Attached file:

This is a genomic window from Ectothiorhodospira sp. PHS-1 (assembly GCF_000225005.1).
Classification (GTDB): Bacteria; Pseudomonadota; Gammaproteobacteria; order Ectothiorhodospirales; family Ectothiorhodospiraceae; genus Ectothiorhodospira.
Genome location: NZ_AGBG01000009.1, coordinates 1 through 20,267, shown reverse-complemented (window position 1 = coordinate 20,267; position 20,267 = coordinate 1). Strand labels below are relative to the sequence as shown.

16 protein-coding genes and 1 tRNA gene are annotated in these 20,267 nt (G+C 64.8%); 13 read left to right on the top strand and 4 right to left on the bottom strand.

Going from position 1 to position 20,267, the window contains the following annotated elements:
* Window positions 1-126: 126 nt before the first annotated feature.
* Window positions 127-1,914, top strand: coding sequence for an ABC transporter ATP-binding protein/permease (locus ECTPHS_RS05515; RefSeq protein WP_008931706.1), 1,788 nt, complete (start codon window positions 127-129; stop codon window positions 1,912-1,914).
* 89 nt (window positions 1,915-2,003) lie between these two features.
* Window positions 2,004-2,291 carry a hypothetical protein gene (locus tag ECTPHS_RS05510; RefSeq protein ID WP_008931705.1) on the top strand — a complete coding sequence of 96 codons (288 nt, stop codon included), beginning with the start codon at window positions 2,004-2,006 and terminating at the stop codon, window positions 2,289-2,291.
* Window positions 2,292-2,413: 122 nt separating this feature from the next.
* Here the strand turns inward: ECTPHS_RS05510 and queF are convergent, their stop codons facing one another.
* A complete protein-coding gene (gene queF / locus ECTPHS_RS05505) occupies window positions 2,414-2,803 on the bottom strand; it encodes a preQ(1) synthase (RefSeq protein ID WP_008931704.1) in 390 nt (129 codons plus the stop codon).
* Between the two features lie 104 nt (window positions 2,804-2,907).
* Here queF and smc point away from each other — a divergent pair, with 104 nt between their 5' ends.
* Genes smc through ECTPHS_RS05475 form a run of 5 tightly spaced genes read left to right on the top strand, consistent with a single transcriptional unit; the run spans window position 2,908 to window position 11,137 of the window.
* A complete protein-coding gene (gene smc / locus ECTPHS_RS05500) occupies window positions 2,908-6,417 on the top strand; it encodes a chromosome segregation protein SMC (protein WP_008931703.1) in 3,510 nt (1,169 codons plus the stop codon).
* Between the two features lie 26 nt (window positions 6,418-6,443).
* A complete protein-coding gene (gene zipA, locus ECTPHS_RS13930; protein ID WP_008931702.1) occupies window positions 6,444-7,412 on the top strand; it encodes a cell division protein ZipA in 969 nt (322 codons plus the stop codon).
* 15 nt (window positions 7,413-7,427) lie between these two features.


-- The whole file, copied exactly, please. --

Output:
This is a genomic window from Ectothiorhodospira sp. PHS-1 (assembly GCF_000225005.1).
Classification (GTDB): Bacteria; Pseudomonadota; Gammaproteobacteria; order Ectothiorhodospirales; family Ectothiorhodospiraceae; genus Ectothiorhodospira.
Genome location: NZ_AGBG01000009.1, coordinates 1 through 20,267, shown reverse-complemented (window position 1 = coordinate 20,267; position 20,267 = coordinate 1). Strand labels below are relative to the sequence as shown.

16 protein-coding genes and 1 tRNA gene are annotated in these 20,267 nt (G+C 64.8%); 13 read left to right on the top strand and 4 right to left on the bottom strand.

Going from position 1 to position 20,267, the window contains the following annotated elements:
* Window positions 1-126: 126 nt before the first annotated feature.
* Window positions 127-1,914, top strand: coding sequence for an ABC transporter ATP-binding protein/permease (locus ECTPHS_RS05515; RefSeq protein WP_008931706.1), 1,788 nt, complete (start codon window positions 127-129; stop codon window positions 1,912-1,914).
* 89 nt (window positions 1,915-2,003) lie between these two features.
* Window positions 2,004-2,291 carry a hypothetical protein gene (locus tag ECTPHS_RS05510; RefSeq protein ID WP_008931705.1) on the top strand — a complete coding sequence of 96 codons (288 nt, stop codon included), beginning with the start codon at window positions 2,004-2,006 and terminating at the stop codon, window positions 2,289-2,291.
* Window positions 2,292-2,413: 122 nt separating this feature from the next.
* Here the strand turns inward: ECTPHS_RS05510 and queF are convergent, their stop codons facing one another.
* A complete protein-coding gene (gene queF / locus ECTPHS_RS05505) occupies window positions 2,414-2,803 on the bottom strand; it encodes a preQ(1) synthase (RefSeq protein ID WP_008931704.1) in 390 nt (129 codons plus the stop codon).
* Between the two features lie 104 nt (window positions 2,804-2,907).
* Here queF and smc point away from each other — a divergent pair, with 104 nt between their 5' ends.
* Genes smc through ECTPHS_RS05475 form a run of 5 tightly spaced genes read left to right on the top strand, consistent with a single transcriptional unit; the run spans window position 2,908 to window position 11,137 of the window.
* A complete protein-coding gene (gene smc / locus ECTPHS_RS05500) occupies window positions 2,908-6,417 on the top strand; it encodes a chromosome segregation protein SMC (protein WP_008931703.1) in 3,510 nt (1,169 codons plus the stop codon).
* Between the two features lie 26 nt (window positions 6,418-6,443).
* A complete protein-coding gene (gene zipA, locus ECTPHS_RS13930; protein ID WP_008931702.1) occupies window positions 6,444-7,412 on the top strand; it encodes a cell division protein ZipA in 969 nt (322 codons plus the stop codon).
* 15 nt (window positions 7,413-7,427) lie between these two features.